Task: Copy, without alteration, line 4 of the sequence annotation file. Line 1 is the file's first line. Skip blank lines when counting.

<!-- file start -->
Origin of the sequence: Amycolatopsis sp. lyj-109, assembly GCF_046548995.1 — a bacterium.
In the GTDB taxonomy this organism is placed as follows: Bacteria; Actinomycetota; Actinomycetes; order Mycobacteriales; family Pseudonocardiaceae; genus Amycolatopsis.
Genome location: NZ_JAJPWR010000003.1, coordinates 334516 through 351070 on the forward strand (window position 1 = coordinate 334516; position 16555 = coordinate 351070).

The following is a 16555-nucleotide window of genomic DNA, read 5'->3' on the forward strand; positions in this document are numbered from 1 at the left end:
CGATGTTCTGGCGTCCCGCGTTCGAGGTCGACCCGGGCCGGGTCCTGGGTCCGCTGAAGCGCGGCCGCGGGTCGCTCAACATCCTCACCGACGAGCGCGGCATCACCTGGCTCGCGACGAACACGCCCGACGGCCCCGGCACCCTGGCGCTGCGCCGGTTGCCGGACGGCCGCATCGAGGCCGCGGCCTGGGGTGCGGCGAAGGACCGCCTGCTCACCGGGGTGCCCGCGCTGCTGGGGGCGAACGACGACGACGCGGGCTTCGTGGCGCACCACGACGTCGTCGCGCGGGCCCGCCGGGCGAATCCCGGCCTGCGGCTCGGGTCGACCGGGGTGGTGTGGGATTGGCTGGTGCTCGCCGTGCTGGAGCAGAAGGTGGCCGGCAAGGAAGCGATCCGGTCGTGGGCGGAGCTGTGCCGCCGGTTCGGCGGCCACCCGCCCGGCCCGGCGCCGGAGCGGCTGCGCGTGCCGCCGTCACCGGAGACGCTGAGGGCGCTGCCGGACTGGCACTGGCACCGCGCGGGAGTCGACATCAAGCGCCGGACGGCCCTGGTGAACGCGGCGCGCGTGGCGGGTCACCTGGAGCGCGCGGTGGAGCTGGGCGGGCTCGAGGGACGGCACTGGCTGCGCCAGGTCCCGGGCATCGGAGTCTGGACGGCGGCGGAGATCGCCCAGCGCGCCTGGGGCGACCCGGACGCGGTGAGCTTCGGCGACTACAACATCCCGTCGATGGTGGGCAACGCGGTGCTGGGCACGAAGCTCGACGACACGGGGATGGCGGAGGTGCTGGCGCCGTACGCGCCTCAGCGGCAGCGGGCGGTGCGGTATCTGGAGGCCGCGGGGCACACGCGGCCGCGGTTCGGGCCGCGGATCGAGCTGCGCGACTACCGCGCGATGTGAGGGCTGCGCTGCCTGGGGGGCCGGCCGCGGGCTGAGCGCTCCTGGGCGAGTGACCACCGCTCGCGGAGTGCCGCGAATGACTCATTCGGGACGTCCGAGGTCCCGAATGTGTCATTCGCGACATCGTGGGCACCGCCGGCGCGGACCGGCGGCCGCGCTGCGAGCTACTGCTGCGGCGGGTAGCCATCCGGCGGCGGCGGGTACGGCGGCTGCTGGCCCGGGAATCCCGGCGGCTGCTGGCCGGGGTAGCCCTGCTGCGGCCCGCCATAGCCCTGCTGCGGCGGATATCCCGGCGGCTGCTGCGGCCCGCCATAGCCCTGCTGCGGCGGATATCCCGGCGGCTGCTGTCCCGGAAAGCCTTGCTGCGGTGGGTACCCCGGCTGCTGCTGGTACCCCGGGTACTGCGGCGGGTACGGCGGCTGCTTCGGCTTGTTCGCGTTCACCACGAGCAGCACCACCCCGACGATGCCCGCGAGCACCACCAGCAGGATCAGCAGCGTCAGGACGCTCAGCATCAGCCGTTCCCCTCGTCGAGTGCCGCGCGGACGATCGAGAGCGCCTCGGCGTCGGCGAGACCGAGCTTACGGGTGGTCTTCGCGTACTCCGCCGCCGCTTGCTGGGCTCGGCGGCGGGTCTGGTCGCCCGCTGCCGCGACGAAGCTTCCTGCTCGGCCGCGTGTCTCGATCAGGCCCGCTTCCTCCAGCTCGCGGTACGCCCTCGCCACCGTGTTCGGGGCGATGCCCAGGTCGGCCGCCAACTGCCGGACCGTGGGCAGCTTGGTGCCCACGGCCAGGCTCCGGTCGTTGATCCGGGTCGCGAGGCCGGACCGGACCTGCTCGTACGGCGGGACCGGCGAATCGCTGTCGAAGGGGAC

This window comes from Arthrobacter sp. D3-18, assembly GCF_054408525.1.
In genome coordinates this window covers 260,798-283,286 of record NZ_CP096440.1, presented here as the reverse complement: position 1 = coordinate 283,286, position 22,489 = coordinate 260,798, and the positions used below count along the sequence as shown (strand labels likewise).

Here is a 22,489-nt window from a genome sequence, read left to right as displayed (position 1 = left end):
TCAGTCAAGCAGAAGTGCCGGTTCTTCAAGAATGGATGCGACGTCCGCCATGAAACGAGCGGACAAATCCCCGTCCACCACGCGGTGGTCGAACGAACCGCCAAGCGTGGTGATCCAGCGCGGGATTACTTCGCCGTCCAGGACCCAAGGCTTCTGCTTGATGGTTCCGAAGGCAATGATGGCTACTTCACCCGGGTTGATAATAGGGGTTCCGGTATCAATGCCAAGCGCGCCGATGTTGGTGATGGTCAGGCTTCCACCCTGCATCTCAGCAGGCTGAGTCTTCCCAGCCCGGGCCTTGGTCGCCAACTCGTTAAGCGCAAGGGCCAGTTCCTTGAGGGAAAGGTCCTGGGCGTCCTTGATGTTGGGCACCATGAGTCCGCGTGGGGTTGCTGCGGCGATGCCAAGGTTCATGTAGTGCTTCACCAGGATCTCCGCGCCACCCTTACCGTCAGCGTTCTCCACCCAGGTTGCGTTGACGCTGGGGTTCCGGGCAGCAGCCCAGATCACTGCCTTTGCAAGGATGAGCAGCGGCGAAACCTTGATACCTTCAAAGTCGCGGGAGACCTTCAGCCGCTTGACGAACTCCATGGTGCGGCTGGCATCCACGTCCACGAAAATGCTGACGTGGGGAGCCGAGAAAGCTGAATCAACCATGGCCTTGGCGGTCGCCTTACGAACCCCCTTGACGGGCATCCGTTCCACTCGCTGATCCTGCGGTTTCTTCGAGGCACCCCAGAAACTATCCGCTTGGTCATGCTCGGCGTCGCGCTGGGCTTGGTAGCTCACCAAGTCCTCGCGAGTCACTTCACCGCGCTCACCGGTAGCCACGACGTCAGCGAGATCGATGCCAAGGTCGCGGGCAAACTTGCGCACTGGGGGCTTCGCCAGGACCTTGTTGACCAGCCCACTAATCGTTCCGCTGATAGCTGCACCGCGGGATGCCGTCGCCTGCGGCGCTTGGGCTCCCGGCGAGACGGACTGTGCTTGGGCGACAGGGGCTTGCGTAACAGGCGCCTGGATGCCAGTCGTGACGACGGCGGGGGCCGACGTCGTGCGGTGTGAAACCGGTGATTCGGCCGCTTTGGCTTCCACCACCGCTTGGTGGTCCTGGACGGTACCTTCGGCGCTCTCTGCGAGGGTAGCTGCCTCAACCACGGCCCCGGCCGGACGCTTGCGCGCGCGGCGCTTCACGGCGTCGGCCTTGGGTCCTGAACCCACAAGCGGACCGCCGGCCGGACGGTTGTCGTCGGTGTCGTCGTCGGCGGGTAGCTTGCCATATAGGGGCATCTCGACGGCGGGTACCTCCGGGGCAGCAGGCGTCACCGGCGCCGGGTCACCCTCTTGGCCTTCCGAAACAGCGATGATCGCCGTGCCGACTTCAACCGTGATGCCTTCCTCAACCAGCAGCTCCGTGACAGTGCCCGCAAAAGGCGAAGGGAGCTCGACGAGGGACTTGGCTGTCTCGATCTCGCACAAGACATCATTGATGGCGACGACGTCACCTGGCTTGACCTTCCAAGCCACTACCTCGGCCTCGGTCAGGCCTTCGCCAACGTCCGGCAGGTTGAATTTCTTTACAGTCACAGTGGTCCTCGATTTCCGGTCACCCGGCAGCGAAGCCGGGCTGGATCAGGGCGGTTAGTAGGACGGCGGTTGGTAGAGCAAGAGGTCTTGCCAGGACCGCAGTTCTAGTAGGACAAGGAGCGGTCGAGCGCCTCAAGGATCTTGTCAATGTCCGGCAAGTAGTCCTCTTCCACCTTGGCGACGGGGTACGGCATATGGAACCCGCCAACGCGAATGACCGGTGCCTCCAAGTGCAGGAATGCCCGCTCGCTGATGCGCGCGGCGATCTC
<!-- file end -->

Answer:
The following is a 16555-nucleotide window of genomic DNA, read 5'->3' on the forward strand; positions in this document are numbered from 1 at the left end: